Reviewed by Nancy Spiller
A Longing for Impossible Things
by David Borofka
John Hopkins University Press
March 2022, Paperback, ISBN: 9781421442136, 208 pages
Short story lovers can rejoice in this much awaited collection, A Longing for Impossible Things, from the Iowa Short Fiction Award winning David Borofka, a master of the form. Regardless of the failings of his narrators and assorted ne’er do well characters, these tales are told in a generous, recognizably human voice, marking Borofka as a writer in whose company you’ll find deep pleasure. Characters’ failings are both unflinchingly observed and held in tender, witty regard, even after a lifetime of screw ups. Most are wrestling with the gap between their modest youthful dreams and the limits imposed by adult realities. We see them floundering in high school or college–their parents fleeing the scene or begrudgingly sticking around to flaunt their own messy concerns–and never quite getting a grip on all that came after graduation, no matter how many decades before. The screw ups are as engaging as the aspirations: tract houses are lost, wives and children leave for greener pastures, ‘til death do you part jobs disappear and subpar apartments are found. A particularly favorite story, “Attachments for the Platonically Inclined,” opens with a bowling ball, George Foreman grill and plaid sports jacket destined for the Goodwill, objects soon revealed to represent various degrees of one man’s promise, failure, perfection, and abject misery.
Borofka’s protagonists suffer a multitude of short comings with many of the things they most fear coming true. Women are tough, until they’re not, and men are just trying to get a grip before their lease on life is up. All of this takes place in communities outside the buzzy urban centers of contemporary life: the rural suburbs of Fresno or the Pacific Northwest, a gentle Nowheresville, where the fair to middlin’ life may still be lived, in a time before cell phones, social media and Spotify, when a young woman could possibly find financial independence with angry song lyrics penned for a surprise platinum record.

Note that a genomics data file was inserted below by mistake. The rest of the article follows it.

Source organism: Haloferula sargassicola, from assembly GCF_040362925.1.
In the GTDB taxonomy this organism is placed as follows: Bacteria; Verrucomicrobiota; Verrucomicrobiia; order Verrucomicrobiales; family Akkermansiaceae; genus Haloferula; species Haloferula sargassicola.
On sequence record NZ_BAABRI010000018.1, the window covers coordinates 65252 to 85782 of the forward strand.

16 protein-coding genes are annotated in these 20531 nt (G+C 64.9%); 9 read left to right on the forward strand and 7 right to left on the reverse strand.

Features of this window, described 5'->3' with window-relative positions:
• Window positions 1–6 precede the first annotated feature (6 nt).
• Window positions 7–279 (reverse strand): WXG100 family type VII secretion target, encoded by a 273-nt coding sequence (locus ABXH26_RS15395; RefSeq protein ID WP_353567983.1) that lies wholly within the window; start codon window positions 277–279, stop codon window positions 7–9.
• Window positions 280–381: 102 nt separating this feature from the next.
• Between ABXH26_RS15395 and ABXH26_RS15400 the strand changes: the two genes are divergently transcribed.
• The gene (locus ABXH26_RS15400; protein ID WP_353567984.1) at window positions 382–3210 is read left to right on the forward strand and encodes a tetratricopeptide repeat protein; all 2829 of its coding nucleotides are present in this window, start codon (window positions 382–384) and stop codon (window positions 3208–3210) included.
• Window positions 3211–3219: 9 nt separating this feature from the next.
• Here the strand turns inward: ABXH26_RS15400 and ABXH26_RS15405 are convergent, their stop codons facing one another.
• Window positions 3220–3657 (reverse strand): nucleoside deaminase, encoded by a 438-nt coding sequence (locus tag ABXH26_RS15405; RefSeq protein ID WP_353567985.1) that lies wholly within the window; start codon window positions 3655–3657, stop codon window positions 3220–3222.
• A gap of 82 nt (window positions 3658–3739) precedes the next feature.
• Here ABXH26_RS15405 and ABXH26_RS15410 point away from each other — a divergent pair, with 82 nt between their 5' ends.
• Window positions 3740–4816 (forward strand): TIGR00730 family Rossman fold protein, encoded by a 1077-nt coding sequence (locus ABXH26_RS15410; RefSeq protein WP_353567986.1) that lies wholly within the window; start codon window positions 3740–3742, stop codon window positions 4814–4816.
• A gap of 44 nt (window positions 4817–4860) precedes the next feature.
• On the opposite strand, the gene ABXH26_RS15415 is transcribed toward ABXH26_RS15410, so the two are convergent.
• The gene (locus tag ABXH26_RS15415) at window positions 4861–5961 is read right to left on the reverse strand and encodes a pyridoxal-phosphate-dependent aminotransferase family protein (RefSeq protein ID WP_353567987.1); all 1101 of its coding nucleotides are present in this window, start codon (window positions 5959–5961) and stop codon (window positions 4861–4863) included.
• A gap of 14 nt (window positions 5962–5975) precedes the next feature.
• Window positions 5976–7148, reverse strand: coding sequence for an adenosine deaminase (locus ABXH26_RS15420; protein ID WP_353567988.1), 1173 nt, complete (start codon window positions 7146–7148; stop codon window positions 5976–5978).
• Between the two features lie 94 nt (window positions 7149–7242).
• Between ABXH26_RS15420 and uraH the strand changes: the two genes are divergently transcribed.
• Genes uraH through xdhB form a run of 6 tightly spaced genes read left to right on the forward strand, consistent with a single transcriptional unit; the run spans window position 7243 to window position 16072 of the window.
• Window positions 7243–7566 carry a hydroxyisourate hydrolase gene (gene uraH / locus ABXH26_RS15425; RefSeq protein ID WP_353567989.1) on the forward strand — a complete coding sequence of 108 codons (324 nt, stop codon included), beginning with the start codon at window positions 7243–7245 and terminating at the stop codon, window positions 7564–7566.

Borofka works in the occasional high culture reference, elevating his sad sacks’ social standing more than they may ever know. One story ends on a La Boheme note, only to have the next story feature a struggling artist couple. There are crises of faith, such as in “My Life as a Mystic,” with its hapless teenage Jesus of North Fresno, and a faith in crises, as in the hoarder’s burning house and granddaughter’s subsequent fall from grace in the story “Fire.” Despite their major failings or minor successes, everyone does seem to be doing the best that they can, no matter how hard they fall. These are lives of quiet desperation lived on the well beaten path, real people surviving uncelebrated lives. And because they are often looking back at the bumpy road actually taken or at the toll booth ahead, time travel happens. In the story “Next Day,” we are 30 years hence with a woman, her second husband, a dentist, and three kids on 5 acres in a 4 bedroom house overlooking a dry riverbed. She’s still haunted by the vision of a deceased, cancer ridden apartment manager surrounded by photos of her famous former lovers and her own adulterous affair that initiated her long term marriage.
In “Retirement Dogs,” a daughter returns home to care for her mother and escape from a loser husband, after her father dies in a fall from the roof of her childhood home. The men she remembers from her youth, have all retired and are now walking dogs, small, cute, leashed concerns gifted to them by wives wanting to keep them busy. The daughter, we learn, once wanted a dog, but her mom got cats instead. The loser husband once got her a surprise dog that had to be returned. Mom, we further learn, tried to escape her marriage into an affair and now that she’s losing her mind, she talks only about the long ago lover, rather than the recently deceased dad. Now the daughter walks her mother on the streets of her childhood while she waits for the next stage of her life. Many in these stories are overlooking a version of that dry riverbed, but in their minds it’s overflowing with a pure longing for impossible things. Thanks to Borofka’s artistry, we can wade into its current, feeling both the longing and seeing the impossible, maybe even in our own lives.
About the reviewer: Nancy Spiller is a writer, artist and educator living on Los Angeles’ wild western edge. She is the author of: Compromise Cake: Lessons Learned from My Mother’s Recipe Box. and Entertaining Disasters: A Novel (With Recipes)and teaches creative writing for the UCLA Extension Writers’ Program. This July 16-24, she will be teaching The Creative Cafe: Food & Writing on Zoom.https://www.uclaextension.edu/writing-journalism/creative-writing/course/creative-cafe-20-food-writing-writing-x-4651e . More can be found at http://nancyspiller.org.